The guru of GIFs says the animations express “the essential human emotions: hunger, love, and sadness. If you're feeling things other than that, you're wasting your energy."
Her awkwardness has won her a hit web series, an HBO pilot, and a chance to work with Pharrell Williams. But Issa Rae has yet to fulfill her dream.
If YouTube had an A&R genius, his name would be Kutiman. He makes records by layering and sampling random musicians on YouTube. Just don't call it a gimmick.
No one trusted 29-year-old Damien Chazelle to make a movie about jazz, so he showed producers that Whiplash was about passion, ambition, and blood.
Christoph Niemann was already a successful illustrator, but the internet made him a groundbreaking storyteller.
Most comedians have many memorable bits, but Howard Kremer has just one: “Have a Summah.” Good thing he has managed to build a comedy empire out of it.
“Rude” by Magic! is America's #1 song — it's also America's most hated song. Critic Jia Tolentino explains the fine line between good, credible pop and the incredibly bad stuff.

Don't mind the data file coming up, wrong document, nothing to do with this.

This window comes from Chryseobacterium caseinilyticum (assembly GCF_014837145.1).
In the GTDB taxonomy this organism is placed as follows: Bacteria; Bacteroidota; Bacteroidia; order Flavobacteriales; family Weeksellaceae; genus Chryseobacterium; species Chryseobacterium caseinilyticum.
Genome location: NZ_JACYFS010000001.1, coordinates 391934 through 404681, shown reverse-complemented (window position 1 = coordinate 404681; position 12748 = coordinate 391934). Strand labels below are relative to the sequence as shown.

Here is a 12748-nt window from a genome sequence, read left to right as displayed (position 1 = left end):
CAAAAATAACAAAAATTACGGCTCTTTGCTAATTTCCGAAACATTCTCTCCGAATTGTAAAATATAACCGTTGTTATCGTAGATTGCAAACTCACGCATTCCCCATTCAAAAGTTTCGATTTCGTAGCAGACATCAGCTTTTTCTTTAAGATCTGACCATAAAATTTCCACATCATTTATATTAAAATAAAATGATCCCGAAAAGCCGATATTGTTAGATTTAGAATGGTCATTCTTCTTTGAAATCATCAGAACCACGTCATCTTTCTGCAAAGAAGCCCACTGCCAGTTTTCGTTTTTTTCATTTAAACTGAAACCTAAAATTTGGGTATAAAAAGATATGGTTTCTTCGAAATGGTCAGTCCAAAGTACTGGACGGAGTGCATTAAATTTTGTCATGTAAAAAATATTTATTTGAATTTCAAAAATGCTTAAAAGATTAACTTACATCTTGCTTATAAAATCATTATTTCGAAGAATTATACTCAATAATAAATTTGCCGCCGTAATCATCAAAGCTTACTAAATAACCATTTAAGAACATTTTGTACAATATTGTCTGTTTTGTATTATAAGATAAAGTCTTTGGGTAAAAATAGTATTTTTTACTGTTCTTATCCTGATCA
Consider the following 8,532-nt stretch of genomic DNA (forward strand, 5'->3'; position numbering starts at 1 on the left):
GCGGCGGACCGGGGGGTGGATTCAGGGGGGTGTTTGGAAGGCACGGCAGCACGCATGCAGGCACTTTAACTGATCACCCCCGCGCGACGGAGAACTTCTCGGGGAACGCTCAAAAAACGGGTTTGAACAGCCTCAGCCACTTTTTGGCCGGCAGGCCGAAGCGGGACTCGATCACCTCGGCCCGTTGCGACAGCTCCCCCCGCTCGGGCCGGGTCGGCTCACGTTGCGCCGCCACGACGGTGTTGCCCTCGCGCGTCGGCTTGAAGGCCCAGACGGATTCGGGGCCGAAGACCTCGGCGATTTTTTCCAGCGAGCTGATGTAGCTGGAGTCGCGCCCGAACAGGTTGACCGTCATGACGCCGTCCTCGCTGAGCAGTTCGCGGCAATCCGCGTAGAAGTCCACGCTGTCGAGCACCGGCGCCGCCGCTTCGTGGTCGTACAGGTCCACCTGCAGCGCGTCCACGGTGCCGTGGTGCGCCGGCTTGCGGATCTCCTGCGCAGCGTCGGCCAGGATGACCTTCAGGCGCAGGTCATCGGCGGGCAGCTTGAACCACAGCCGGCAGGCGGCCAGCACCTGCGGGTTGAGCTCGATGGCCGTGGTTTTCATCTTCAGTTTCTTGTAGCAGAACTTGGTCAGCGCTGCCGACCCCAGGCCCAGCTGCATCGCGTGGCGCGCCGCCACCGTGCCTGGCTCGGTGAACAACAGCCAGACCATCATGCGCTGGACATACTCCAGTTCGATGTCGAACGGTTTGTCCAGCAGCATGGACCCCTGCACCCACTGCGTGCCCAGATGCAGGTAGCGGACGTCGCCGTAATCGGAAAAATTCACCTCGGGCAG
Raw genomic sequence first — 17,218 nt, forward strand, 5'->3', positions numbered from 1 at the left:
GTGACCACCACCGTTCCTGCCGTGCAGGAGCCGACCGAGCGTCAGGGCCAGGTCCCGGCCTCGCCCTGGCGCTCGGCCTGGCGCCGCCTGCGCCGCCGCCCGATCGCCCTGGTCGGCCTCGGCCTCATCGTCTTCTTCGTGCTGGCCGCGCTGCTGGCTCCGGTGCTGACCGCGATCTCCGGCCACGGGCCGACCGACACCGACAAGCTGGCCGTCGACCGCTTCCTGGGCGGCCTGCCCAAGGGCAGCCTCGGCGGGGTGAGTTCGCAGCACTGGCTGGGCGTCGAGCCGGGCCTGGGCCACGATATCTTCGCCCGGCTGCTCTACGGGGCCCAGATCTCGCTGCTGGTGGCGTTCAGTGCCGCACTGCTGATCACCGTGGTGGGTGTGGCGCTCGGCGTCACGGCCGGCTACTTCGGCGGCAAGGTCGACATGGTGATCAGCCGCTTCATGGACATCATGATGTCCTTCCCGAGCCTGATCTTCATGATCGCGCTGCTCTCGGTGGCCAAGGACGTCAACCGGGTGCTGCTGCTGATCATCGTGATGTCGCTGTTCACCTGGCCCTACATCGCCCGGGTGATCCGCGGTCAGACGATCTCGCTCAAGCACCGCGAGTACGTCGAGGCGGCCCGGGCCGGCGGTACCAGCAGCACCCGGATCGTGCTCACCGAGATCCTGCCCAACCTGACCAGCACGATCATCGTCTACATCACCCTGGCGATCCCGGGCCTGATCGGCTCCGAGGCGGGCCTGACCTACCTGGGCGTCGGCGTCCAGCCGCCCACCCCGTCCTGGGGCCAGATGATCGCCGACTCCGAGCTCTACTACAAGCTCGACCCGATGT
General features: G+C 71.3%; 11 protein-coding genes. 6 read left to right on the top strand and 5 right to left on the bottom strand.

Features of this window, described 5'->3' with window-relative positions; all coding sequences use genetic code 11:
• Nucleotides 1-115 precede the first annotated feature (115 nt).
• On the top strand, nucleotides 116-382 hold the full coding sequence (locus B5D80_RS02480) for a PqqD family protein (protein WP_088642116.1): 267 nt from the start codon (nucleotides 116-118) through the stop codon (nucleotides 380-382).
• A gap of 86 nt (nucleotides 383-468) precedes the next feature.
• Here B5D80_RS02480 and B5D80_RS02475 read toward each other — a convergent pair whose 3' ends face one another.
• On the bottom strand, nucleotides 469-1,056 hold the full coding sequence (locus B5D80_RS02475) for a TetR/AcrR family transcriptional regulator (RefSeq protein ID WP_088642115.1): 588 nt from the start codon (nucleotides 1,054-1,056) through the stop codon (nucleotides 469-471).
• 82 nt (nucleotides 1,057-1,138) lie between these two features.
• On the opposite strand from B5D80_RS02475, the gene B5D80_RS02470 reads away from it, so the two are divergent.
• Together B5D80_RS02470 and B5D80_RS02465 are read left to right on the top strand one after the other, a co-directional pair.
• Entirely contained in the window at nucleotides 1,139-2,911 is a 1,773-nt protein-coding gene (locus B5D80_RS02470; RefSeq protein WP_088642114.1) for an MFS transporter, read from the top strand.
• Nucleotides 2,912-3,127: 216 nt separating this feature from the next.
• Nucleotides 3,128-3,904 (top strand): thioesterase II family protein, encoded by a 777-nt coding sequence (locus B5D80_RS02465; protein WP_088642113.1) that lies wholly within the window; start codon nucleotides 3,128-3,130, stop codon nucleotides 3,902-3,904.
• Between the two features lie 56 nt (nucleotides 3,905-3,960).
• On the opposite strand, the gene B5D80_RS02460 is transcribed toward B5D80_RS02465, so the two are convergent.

There’s one item you can find in most restaurants from New York to California: A poster telling you how to save someone who’s choking. Though required by law in many states, those sim...
<p>Where some mash-up artists stun with clever technique or surreal juxtapositions, Pogo is first and foremost a fan, passionate and careful with sources like <em>Alice in Wonderland</em> and <em>Fresh Prince. </em></p>
The greatest interview ever recorded won’t get as many hits on YouTube as a cat giving a high five. The people behind Blank on Blank are using animation to make audio go viral.
The Internet was supposed to kill TV, but the two have become BFFs. Show recaps are now an art form, and nobody does it better than a Los Angeles hairstylist named Jonathan Van Ness.